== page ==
> There will be a reception on Friday, September 30, 7-9 PM. If you are in
> the
> Central Ohio area, you are most welcome to attend!
>
> Sent from my iPhone
>
> On Aug 18, 2011, at 13:14, Katherine Purdy <kjp1627@lausd.net> wrote:
>
> > Hello everyone-
> >
> > I teach middle school and usually begin the year with a doodle project to
> ease my students fears about drawing....
> > This year, instead of creating doodles in their sketchbooks, I'd like to
> get them doodling on some "thing"-like a 3-D
> > object, but it has to be something we can make, costs little money or is
> from the recycle bin. Also it needs to be a surface
> > we can actually draw on and SEE our doodles. I know-tough criteria!
> >
> > As you know when you TRULY doodle it is often on a piece of napkin, or a
> throwaway scrap of paper- because doodling is not precious!
> > So my back up idea is to use napkins....but I am not sold on it yet!
> >
> > So I thought I'd ask the group fpr suggestions. I also thought of
> teaching kids FIRST to make a 3-D origami cube,
> > because I do origami early in the year as well, but that's more difficult
> for some kids, and really requires me to teach origami
> > first instead of doodling-and I like to start EASY for everyone! If the
> following tidbit helps spur your imaginations.... I got this
> > 3-D doodling idea from a Kleenex box with amazing looking ballpoint doodle
> designs on it!
> >
> > Thanks,
> > Kathy
> >
> > ---
> > To unsubscribe go
> tohttp://www.getty.edu/education/teacherartexchange/unsubscribe.html
>
> ----------------------------------------------------------------------
>
> Subject: RE: Doodle lesson
> From: Marcia <mbhirst@aol.com>
> Date: Thu, 18 Aug 2011 12:42:19 -0500
> X-Message-Number: 4
>
> How about doodling on a styrofoam cup ? I have seen an artist somewhere
> on
> the internet who does amazing cups.
> Marcia in Illinois
>
> -----Original Message-----
> From: Katherine Purdy
> Sent: Thursday, August 18, 2011 12:14 PM
> To: TeacherArtExchange Discussion Group
> Subject: [teacherartexchange] Doodle lesson
>
> Hello everyone-
>
> I teach middle school and usually begin the year with a doodle project
> to ease my students fears about drawing....
> This year, instead of creating doodles in their sketchbooks, I'd like
> to get them doodling on some "thing"-like a 3-D
> object, but it has to be something we can make, costs little money or
> is from the recycle bin. Also it needs to be a surface
> we can actually draw on and SEE our doodles. I know-tough criteria!
>
> As you know when you TRULY doodle it is often on a piece of napkin,
> or a throwaway scrap of paper- because doodling is not precious!
> So my back up idea is to use napkins....but I am not sold on it yet!
>
> So I thought I'd ask the group fpr suggestions. I also thought of
> teaching kids FIRST to make a 3-D origami cube,
> because I do origami early in the year as well, but that's more
> difficult for some kids, and really requires me to teach origami
> first instead of doodling-and I like to start EASY for everyone! If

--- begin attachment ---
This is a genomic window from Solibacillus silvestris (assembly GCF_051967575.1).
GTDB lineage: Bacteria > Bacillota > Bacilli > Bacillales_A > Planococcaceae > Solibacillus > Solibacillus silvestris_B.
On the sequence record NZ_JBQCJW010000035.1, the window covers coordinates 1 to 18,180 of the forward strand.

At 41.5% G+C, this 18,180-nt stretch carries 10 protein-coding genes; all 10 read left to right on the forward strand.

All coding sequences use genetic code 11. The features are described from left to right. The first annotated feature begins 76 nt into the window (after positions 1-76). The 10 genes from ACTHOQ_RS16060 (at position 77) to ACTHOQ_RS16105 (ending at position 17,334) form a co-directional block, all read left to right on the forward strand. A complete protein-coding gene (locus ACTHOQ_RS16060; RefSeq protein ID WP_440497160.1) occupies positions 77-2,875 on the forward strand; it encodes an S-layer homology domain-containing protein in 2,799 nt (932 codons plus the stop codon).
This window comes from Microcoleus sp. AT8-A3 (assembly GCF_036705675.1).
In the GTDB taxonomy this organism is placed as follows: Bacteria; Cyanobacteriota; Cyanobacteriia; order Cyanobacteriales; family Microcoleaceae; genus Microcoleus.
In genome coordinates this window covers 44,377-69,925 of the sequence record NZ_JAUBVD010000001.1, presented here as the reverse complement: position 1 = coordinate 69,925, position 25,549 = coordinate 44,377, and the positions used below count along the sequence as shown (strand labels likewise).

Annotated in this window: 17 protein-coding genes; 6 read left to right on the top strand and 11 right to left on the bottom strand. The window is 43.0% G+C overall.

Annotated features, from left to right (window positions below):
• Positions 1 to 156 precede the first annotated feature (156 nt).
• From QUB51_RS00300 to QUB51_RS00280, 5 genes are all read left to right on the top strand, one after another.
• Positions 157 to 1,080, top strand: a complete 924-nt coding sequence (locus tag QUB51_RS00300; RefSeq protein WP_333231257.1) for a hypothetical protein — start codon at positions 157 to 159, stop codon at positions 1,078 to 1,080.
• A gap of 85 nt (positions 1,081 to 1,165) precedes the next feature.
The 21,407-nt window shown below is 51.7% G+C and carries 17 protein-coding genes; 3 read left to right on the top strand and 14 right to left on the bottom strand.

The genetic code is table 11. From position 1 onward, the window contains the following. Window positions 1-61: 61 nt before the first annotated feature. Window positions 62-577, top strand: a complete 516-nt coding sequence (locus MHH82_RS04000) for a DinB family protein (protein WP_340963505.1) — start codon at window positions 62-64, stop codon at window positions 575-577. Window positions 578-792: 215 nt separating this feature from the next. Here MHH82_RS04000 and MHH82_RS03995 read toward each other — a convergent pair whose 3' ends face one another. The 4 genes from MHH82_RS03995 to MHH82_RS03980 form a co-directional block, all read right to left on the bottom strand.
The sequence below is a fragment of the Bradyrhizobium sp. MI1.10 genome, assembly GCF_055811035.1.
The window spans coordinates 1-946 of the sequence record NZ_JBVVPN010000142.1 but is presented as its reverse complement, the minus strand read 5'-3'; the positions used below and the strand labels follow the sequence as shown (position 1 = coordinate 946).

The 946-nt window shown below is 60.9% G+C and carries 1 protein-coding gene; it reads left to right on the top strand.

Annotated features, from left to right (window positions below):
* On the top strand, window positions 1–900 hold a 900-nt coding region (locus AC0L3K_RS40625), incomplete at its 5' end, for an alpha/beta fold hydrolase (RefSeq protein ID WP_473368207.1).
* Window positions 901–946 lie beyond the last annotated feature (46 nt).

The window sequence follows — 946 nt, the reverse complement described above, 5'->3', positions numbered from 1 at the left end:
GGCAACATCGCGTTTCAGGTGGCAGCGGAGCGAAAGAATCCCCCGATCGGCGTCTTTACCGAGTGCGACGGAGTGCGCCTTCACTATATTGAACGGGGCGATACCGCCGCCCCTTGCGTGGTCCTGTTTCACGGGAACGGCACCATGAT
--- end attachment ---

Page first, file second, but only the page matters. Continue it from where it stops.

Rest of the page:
> the following tidbit helps spur your imaginations.... I got this
> 3-D doodling idea from a Kleenex box with amazing looking ballpoint
> doodle designs on it!
>
> Thanks,
> Kathy
>
> ---
> To unsubscribe go to
> http://www.getty.edu/education/teacherartexchange/unsubscribe.html
>
>
> ----------------------------------------------------------------------
>
> Subject: Re: Doodle lesson
> From: Natalie Sakurai <gnatsak@surewest.net>
> Date: Thu, 18 Aug 2011 10:45:15 -0700
> X-Message-Number: 5
>
> Why not doodle on a square of paper, and then use it to create a
> simple origami?
> Natalie
> On Aug 18, 2011, at 10:14 AM, Katherine Purdy wrote:
>
> > Hello everyone-
> >
> > I teach middle school and usually begin the year with a doodle
> > project to ease my students fears about drawing....
> > This year, instead of creating doodles in their sketchbooks, I'd
> > like to get them doodling on some "thing"-like a 3-D
> > object, but it has to be something we can make, costs little money
> > or is from the recycle bin. Also it needs to be a surface
> > we can actually draw on and SEE our doodles. I know-tough criteria!
> >
> > As you know when you TRULY doodle it is often on a piece of napkin,
> > or a throwaway scrap of paper- because doodling is not precious!
> > So my back up idea is to use napkins....but I am not sold on it yet!
> >
> > So I thought I'd ask the group fpr suggestions. I also thought of
> > teaching kids FIRST to make a 3-D origami cube,
> > because I do origami early in the year as well, but that's more
> > difficult for some kids, and really requires me to teach origami
> > first instead of doodling-and I like to start EASY for everyone! If
> > the following tidbit helps spur your imaginations.... I got this
> > 3-D doodling idea from a Kleenex box with amazing looking ballpoint
> > doodle designs on it!
> >
> > Thanks,
> > Kathy
> >
> > ---
> > To unsubscribe go
> tohttp://www.getty.edu/education/teacherartexchange/unsubscribe.html
>
>
>